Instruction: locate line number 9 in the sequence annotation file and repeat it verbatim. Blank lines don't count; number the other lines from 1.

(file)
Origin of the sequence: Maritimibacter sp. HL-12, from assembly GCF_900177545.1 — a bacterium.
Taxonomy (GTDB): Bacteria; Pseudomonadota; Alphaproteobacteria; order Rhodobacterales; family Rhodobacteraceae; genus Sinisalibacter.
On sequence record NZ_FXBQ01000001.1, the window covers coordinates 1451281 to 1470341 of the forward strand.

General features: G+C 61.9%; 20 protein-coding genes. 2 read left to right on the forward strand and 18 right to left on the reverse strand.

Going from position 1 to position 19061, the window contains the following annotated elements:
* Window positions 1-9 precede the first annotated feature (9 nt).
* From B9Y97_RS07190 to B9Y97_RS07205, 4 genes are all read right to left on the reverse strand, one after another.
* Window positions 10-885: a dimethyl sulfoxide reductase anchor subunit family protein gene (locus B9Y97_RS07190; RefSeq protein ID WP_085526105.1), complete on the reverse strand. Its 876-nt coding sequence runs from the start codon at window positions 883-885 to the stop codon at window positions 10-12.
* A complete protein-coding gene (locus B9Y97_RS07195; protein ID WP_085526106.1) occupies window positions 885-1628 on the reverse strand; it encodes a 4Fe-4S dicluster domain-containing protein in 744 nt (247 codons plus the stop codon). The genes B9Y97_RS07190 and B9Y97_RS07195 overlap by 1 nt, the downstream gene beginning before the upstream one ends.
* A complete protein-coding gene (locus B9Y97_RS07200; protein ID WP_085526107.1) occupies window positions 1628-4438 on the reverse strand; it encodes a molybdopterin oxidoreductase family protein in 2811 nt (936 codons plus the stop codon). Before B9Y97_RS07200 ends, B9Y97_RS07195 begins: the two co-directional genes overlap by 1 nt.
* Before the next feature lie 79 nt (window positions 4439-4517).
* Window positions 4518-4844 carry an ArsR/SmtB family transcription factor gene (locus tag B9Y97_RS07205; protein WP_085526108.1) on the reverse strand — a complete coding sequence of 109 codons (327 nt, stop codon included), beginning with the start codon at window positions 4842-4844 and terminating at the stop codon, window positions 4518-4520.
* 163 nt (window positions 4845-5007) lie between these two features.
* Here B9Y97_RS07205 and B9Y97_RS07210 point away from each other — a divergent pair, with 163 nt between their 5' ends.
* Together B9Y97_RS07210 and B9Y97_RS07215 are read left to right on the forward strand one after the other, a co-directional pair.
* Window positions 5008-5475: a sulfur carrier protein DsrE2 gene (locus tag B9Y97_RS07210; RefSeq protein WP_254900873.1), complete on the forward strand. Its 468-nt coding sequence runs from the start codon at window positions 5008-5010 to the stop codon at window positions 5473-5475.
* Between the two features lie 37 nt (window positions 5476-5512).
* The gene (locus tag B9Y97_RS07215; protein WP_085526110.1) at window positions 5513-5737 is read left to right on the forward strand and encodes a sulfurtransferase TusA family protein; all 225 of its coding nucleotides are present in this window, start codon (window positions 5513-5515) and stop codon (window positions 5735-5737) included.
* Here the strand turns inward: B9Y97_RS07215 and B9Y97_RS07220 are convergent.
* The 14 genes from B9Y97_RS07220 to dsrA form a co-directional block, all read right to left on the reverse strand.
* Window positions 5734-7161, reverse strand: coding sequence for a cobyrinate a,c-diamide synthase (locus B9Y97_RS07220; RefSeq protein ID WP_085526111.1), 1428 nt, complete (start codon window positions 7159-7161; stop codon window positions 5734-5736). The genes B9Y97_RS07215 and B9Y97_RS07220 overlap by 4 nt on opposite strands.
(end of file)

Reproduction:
* A complete protein-coding gene (locus B9Y97_RS07195; protein ID WP_085526106.1) occupies window positions 885-1628 on the reverse strand; it encodes a 4Fe-4S dicluster domain-containing protein in 744 nt (247 codons plus the stop codon). The genes B9Y97_RS07190 and B9Y97_RS07195 overlap by 1 nt, the downstream gene beginning before the upstream one ends.